I’m not saying that you can draw definite lines, consisting of a certain number of centimeters past a certain point, beyond which you are being objectively immodest regardless of the circumstances. I’m not saying that women are responsible for the sins of lust committed by men in their presence, whether they intend to incite lust or not. I’m not saying men are not often immature little beasts who need to practice a little mortification now and again, rather than blaming their weaknesses on women. I’m just saying that women don’t see themselves the way men do, and it seems like it would be good for women to know how men see them, in case they don’t want to be seen that way.

When men get specific about what they would consider “modest” dress, often that’s because it’s impossible to do a mind meld with women to make them see how men perceive them. So instead, they try to take a short cut and explain what, to them, might constitute a temptation, and what would be less likely to. For me personally, it’s what I call the “airspace rule”: Leave a little space for air to circulate between your skin and your clothes. Not necessarily a lot, just enough so that every ridge and dimple isn’t visible through your clothing. I’m not saying you’re a slut if you wear skin-tight pants, I’m just trying to convey that leaving some airspace would make your private parts less of an eye magnet to men, who may either be strugging to resist temptation, or may just be having a bad day, or may not be trying to resist at all, either because they’re not Christian or because they’re not very good Christians.

(Men follow the airspace rule instinctively, which is one of the reasons I’m convinced that women don’t see men the way men see women: In my experience, only 4-5 women out of 100 do NOT wear their pants skin tight, whereas only 4-5 men out of 100 DO wear them that way. I think this is because men know how they look at women who are dressed that way, and for that very reason have an aversion to being looked at that way themselves. Whereas women either have no such aversion, or else they are clueless as to how they are being looked at. Based on conversations with women I know, I believe it’s the latter. I could be wrong, but this is my theory.)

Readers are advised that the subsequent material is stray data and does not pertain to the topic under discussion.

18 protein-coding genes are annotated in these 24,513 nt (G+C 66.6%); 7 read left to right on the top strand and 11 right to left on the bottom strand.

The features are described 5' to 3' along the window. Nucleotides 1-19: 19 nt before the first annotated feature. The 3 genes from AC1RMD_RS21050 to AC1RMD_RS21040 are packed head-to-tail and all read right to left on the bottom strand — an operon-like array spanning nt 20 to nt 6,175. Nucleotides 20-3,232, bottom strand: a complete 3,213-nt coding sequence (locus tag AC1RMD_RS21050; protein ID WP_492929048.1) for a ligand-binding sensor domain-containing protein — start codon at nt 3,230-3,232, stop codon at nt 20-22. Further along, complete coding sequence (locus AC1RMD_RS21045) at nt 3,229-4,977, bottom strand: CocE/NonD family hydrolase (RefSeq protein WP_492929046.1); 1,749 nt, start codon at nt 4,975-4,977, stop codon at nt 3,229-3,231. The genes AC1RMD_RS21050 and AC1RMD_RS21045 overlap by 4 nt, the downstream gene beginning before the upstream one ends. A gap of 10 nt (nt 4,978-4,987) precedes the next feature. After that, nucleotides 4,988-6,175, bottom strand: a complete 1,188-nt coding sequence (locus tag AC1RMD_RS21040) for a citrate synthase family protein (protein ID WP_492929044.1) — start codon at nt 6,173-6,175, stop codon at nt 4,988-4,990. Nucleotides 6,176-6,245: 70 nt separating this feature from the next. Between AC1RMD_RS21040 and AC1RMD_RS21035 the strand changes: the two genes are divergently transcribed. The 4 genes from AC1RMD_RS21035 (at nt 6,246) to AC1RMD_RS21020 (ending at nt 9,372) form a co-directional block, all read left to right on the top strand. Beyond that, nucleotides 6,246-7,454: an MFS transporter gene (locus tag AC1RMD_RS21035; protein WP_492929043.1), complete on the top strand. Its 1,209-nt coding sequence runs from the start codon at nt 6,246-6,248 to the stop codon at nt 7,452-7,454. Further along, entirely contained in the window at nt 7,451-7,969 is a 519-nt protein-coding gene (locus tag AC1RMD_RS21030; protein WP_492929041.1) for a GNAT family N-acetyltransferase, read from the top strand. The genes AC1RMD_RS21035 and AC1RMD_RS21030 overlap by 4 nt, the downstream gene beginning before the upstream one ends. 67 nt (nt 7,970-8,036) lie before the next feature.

None of this has anything to do with excusing rape, or blaming rape on women. I should hardly have to say this — in fact I resent having to say it, but do so anyway because of the things people will say on the flimsiest of bases: A woman is not to be blamed for rape, no matter what she’s wearing. As I have already admitted in regard to lustful thoughts, like all other sins, they are no one’s fault but the one committing them. Nevertheless, that doesn’t stop a lot of women from taking conscious precautions to avoid putting themselves in vulnerable situations. The fact that it’s not your fault, doesn’t mean you want it to happen to you.

I think the same goes for lustful thoughts: They may be the man’s problem and the woman may not be to blame in the slightest. But a Christian woman still might prefer that they not happen in regard to herself, if she can help it.

2 thoughts on “OK, so maybe modesty isn’t the right word …

  1. Very good points, I agree with it all. I would like to see some type of idea on why sexual immorality is a bad thing. Men are very much likely not to try and resist their temptations when they see no reason to. I think it is best to mention the idea that it truley affects society in very negative ways. Things like the high divorce rate due to cheating, teenage pregnancy, and the satisfaction of a family and lifestyle void of sexual immorality.


  2. No, no, no. It is a blatant lie: women do understand, at least generally, the effect they have on men but they rather hide this fact since their motivation is of course ‘immodest’. Men and especially women omit very important aspect of immodesty: how great pleasure it brings for females to be lusted after by men.